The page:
Peter Wheeler had the odd scrap in his days as a formidable hooker for Leicester, England and the British Lions. If anything he is an even more formidable administrator, but now, as part of the negotiating team for Professional Rugby Ltd currently locking horns with the Rugby Football Union, as well as being Tigers' chief executive, he is in the middle of something that threatens to get messier by the week.
PRL presented the RFU last Tuesday with their Weston plan for the future structure of the game, which, among other things, offered the England coach, Andy Robinson, increased player access but, according to the RFU, will cost upwards of £40 million to implement. On Wednesday, the RFU had their say and were immediately accused of "cherry- picking" the best bits by PRL.
The two sides are hoping to set up a meeting this week to sort out at least some of their differences. Both parties agree on one thing - that the success of the England team is vital. They just disagree on how to get from A to B.
Wheeler said: "The comments from the RFU were not encouraging. The Weston plan is something we have spent a long time putting together. We have been through it with the players and other people at the clubs and it comes off the back of the knowledge we have accumulated over a long period of time.
"The RFU are not likely to come up with anything different from what we have described. There are lots of opportunities for the national side in terms of blocking through the Six Nations and release dates, but they are just grabbing anything that's on their agenda and coming out with their own plans.
"The most important thing is the development of the England team and how they become successful, but we have a disagreement about how that is achieved. You cannot have a successful England team in isolation from the structure that feeds it."
Two of the RFU's negotiating team - the chief executive, Francis Baron, and Martyn Thomas, the chairman of the management board - are off on their travels this week to watch various England teams around the world, so the discussions with PRL will be headed by Nick Eastwood, the union's finance director.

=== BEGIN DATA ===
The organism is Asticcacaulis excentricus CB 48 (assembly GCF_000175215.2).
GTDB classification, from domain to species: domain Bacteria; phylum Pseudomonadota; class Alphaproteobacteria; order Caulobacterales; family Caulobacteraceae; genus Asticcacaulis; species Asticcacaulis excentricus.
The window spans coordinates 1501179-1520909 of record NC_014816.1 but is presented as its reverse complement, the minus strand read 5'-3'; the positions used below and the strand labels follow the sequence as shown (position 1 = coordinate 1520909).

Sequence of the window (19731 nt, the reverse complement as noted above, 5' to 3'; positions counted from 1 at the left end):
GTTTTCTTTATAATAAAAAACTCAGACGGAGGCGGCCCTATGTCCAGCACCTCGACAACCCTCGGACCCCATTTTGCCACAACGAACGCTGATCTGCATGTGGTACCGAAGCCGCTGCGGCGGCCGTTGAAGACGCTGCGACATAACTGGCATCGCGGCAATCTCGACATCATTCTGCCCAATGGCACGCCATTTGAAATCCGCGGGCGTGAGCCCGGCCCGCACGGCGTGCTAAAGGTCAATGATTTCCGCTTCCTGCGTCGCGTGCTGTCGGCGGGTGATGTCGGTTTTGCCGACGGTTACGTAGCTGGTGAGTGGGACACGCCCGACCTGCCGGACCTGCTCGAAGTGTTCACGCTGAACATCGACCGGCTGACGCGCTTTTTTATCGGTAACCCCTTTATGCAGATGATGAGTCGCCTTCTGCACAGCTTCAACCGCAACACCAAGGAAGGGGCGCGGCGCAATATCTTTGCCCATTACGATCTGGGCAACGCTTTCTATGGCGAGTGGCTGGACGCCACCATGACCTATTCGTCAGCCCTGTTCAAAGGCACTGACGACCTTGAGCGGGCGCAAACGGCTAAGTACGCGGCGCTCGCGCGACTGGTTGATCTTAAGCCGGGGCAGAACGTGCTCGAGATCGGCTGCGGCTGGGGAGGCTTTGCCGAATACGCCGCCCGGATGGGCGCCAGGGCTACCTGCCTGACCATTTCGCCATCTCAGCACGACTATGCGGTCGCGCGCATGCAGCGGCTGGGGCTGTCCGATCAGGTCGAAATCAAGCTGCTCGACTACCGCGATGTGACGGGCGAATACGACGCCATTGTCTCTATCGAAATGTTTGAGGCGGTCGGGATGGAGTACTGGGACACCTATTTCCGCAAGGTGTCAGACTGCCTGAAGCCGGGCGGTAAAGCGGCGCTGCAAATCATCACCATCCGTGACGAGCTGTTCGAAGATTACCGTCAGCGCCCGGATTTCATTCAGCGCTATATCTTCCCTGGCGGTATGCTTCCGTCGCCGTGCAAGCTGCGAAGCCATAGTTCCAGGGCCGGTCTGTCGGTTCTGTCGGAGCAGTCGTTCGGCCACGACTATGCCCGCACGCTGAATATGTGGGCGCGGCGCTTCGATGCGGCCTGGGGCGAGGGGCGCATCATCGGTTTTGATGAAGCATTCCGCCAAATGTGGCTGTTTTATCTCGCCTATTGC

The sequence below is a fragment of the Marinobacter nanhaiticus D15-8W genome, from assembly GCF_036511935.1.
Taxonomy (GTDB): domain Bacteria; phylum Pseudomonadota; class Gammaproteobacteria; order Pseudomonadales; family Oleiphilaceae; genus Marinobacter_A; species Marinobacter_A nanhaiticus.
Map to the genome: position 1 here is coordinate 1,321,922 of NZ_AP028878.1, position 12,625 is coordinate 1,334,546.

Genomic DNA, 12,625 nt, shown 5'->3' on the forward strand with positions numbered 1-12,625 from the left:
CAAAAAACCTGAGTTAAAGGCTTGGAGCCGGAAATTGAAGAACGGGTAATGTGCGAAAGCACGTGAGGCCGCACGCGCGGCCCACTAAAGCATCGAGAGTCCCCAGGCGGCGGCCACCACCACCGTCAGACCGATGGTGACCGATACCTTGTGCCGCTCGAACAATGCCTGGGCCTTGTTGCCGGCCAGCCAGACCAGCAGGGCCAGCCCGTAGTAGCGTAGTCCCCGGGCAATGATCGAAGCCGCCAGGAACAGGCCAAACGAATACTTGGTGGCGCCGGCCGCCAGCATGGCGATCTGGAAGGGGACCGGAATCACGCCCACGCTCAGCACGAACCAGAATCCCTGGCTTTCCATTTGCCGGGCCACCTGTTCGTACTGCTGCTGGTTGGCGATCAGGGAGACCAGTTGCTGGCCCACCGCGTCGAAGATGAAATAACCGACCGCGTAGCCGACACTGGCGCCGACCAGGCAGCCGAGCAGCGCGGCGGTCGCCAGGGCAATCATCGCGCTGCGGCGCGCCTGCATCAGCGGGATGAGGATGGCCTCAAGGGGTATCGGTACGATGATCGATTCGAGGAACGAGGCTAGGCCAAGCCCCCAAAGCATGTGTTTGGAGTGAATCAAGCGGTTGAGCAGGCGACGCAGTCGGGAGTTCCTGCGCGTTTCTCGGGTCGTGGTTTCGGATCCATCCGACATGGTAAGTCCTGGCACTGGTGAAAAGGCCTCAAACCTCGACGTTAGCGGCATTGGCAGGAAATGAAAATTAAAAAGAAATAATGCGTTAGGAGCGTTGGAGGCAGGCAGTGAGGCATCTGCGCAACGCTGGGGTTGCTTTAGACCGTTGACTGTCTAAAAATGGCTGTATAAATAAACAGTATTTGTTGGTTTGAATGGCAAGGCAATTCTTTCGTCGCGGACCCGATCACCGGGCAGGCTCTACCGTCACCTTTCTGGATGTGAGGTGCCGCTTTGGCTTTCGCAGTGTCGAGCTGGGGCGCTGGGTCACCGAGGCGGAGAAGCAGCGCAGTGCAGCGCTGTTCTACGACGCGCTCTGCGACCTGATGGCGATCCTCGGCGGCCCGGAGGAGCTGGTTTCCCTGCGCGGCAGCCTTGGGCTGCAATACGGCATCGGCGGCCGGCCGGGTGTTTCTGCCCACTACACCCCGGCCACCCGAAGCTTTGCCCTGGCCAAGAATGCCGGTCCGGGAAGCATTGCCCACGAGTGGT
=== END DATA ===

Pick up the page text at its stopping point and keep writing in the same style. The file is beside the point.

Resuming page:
One issue they will have to address is how England's training days are structured, because at the moment far too many players turn up battered and bruised at the camp on a Monday and are unable to do any meaningful work. The RFU ideal is to have 16 days in four blocks of four days rather than eight blocks of two, so that Robinson and his new-look coaching team can get some constructive work done.
"They [PRL] are talking about blocking off the two fallow weekends in the Six Nations and that's great. No problem," says Thomas. "The number of élite player release days is 16, no problem there either - we can tick that box. But the Premiership standard has gone up and so has the number of collisions and impacts in the Premiership compared to 2001.
"Premiership teams play on Friday nights, Saturdays and Sundays, and it is a waste of time if half the players don't turn up, and that means we leave the international side with inadequate time. Four blocks of four would halve the disruption to directors of rugby. If the first day has to be Monday then we could go Monday, Tuesday, Wednesday, Thursday - that would at least give Andy Robinson some meaningful time. We have got to work with the clubs, because their directors of rugby get sacked if they are in the relegation zone."
England have 16 matches between now and the World Cup in France next autumn, where success would unquestionably help both protagonists."If England can achieve something in this next World Cup, then the spin-offs would be tremendous," adds Thomas. "That would impact on PRL the following season, and we have both got to have an interest in that."Reuse content